Salmon Advocates Fight Swift Currentby Larry Swisher
The Register-Guard - July 24, 2001
WASHINGTON - Northwest governors and members of Congress are making little headway in gaining more federal money for salmon recovery without the president's support.
George W. Bush's first budget basically provided level funding to continue efforts to reverse regionwide wild salmon and steelhead declines. So far, Congress has added little to that in this year's series of spending bills for various programs and agencies.
In light of this lack of follow-through to last year's much ballyhooed Columbia-Snake Basin salmon recovery plan, Seattle-area Rep. Jim McDermott, D-Wash., recently revived the specter of dam removal, a last-ditch option that the plan is supposed to avert. With the encouragement of Northwest salmon advocates, McDermott introduced a bill to require federal agencies to develop contingency plans in the event that breaching four federal dams on the lower Snake River becomes necessary down the road. Congress still would have to approve such drastic action to prevent extinction.
The drought and Western electricity shortages and price spikes are curtailing Columbia Basin salmon recovery efforts this year. Although hatchery fish are abundant right now, the wild spawners are still in big trouble and their numbers could drop in the next couple of years.
McDermott said Columbia salmon and steelhead runs plummeted after the four federal dams on the lower Snake River were constructed by the Army Corps of Engineers, starting in the 1960s, to the point where "now we have a situation where all of these species are either extinct or listed under the Endangered Species Act."
With Bush having said nothing and done little about the problem in his first six months in office, the question is whether he intends to make good on his campaign promise to protect the salmon.
The governors of Washington, Oregon, Idaho and Montana - who support the nonbreaching plan - are concerned. Earlier this month, they sent representatives to meet with Bush's environmental advisers on the issue of whether the new administration is going to implement it.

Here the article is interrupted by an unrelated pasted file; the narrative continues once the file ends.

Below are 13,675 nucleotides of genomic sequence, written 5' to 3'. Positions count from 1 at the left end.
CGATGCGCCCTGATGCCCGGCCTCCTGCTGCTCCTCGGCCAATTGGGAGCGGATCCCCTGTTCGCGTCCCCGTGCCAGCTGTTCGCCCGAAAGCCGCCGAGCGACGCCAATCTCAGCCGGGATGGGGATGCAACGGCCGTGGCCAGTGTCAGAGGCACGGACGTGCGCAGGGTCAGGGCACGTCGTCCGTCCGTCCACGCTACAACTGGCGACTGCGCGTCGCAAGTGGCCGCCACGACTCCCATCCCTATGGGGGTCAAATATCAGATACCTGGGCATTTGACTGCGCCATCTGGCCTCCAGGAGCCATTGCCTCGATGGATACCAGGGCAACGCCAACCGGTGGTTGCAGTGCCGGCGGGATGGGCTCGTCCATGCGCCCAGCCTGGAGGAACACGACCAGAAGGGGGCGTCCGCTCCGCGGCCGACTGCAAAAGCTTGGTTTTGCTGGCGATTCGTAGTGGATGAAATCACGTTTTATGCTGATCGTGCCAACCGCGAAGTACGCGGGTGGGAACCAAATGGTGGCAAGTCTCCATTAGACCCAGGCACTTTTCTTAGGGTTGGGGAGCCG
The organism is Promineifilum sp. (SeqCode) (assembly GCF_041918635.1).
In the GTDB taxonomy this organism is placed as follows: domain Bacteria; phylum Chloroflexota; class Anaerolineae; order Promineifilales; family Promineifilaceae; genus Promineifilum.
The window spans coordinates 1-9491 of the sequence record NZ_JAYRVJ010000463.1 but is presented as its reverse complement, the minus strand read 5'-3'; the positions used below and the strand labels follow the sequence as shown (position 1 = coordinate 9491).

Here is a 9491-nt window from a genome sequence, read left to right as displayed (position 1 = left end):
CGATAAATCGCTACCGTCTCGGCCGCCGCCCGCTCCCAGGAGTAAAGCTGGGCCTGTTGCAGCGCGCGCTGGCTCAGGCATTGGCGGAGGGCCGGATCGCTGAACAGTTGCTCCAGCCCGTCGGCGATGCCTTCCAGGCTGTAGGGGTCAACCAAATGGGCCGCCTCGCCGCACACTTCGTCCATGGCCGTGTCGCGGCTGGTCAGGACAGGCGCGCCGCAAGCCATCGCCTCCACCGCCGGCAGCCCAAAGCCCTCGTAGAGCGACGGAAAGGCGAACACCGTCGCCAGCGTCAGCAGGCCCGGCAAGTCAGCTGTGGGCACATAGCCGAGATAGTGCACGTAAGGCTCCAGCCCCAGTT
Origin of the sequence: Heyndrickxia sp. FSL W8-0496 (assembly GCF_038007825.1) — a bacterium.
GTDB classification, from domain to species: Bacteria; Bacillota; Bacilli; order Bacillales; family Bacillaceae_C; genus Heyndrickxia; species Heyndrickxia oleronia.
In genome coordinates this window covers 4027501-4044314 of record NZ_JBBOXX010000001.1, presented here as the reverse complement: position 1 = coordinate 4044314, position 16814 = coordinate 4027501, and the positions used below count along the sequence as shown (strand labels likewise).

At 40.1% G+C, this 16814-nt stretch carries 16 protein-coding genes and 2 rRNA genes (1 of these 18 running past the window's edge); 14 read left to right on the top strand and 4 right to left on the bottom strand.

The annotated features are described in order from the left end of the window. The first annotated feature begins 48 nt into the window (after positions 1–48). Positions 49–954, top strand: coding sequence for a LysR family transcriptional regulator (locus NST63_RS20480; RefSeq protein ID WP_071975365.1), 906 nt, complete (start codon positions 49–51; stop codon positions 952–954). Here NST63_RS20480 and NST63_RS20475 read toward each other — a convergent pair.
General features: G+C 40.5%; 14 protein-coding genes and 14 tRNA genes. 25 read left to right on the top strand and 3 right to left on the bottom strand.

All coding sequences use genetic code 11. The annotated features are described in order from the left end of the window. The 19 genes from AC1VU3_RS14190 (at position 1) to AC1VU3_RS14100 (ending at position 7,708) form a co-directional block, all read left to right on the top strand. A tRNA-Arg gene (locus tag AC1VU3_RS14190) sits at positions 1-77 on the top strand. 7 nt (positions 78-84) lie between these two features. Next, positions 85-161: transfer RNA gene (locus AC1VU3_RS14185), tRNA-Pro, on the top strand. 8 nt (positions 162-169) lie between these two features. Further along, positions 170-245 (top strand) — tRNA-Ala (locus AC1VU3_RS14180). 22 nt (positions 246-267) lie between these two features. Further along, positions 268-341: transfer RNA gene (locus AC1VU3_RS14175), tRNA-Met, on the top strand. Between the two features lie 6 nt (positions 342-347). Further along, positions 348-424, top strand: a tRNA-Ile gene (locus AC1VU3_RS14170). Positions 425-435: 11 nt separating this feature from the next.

They took home a letter from Council on Environmental Quality Chairman James Connaughton pledging general support and cooperation to the states. "All of us need to work together in the region and undertake significant measures to achieve salmon recovery in the Pacific Northwest. We recognize that federal funding is one key to the success of this approach," Connaughton said.
But the outcome of that belated statement remains to be seen. "It's very important that we get a commitment for a multiyear budget," Northwest Power Council member Eric Bloch, who represented Oregon, told the Columbia Basin Bulletin, a weekly fish and wildlife newsletter.
During the 2000 campaign, Bush came out forcefully against removing the dams and attacked then-Vice President Al Gore for not ruling out the option.
While he stressed the economic costs of losing the electric power and river barge transportation system, the price tag for other solutions is also huge. The feds' recovery plan would cost the U.S. government and the Northwest an estimated $1.2 billion per year, McDermott said.
Two Northwest senators - Mike Crapo, R-Idaho, and Gordon Smith, R-Ore. - along with Oregon Gov. John Kitzhaber have urged Bush to make salmon recovery a priority and to increase federal spending by $400 million next year, to $688 million. But members of congressional appropriations committees say that without a presidential request, large amounts are difficult to secure.
Only one Northwest-related salmon program is likely to see a major increase. The House has passed a spending bill for the Department of Commerce that would double the size of the Pacific Salmon Fund next year to $110 million. Bush's fiscal 2002 budget also proposed an increase, to $90 million worth of matching grants to four West Coast states and Indian tribes for salmon habitat restoration projects. But the Senate Appropriations Committee dropped that to $70 million.
The obvious compromise between the House and Senate is to split the difference, and approve Bush's request, for an increase of about $15 million over this year.
Congress is also likely to provide $5 million in new money to help irrigators install fish screens on water diversions. But again, the money would be spread over several states.
Rep. Doc Hastings, R-Wash., condemned McDermott's bill and vowed to block it. "Dam removal is a divisive and dangerous concept that should be dismissed once and for all," Hastings said.
But if it turns out to be the only way to prevent extinction, there may be little choice, in order to comply with the Endangered Species Act and other laws, federal treaties with Indian tribes and Canada and decades of political promises. It stands to reason that the government should be prepared to act quickly and to provide economic assistance to states and local communities.
Perhaps McDermott's legislative reminder to Bush and others about what's at stake will light a fire under them to come up with the goods for an alternative.
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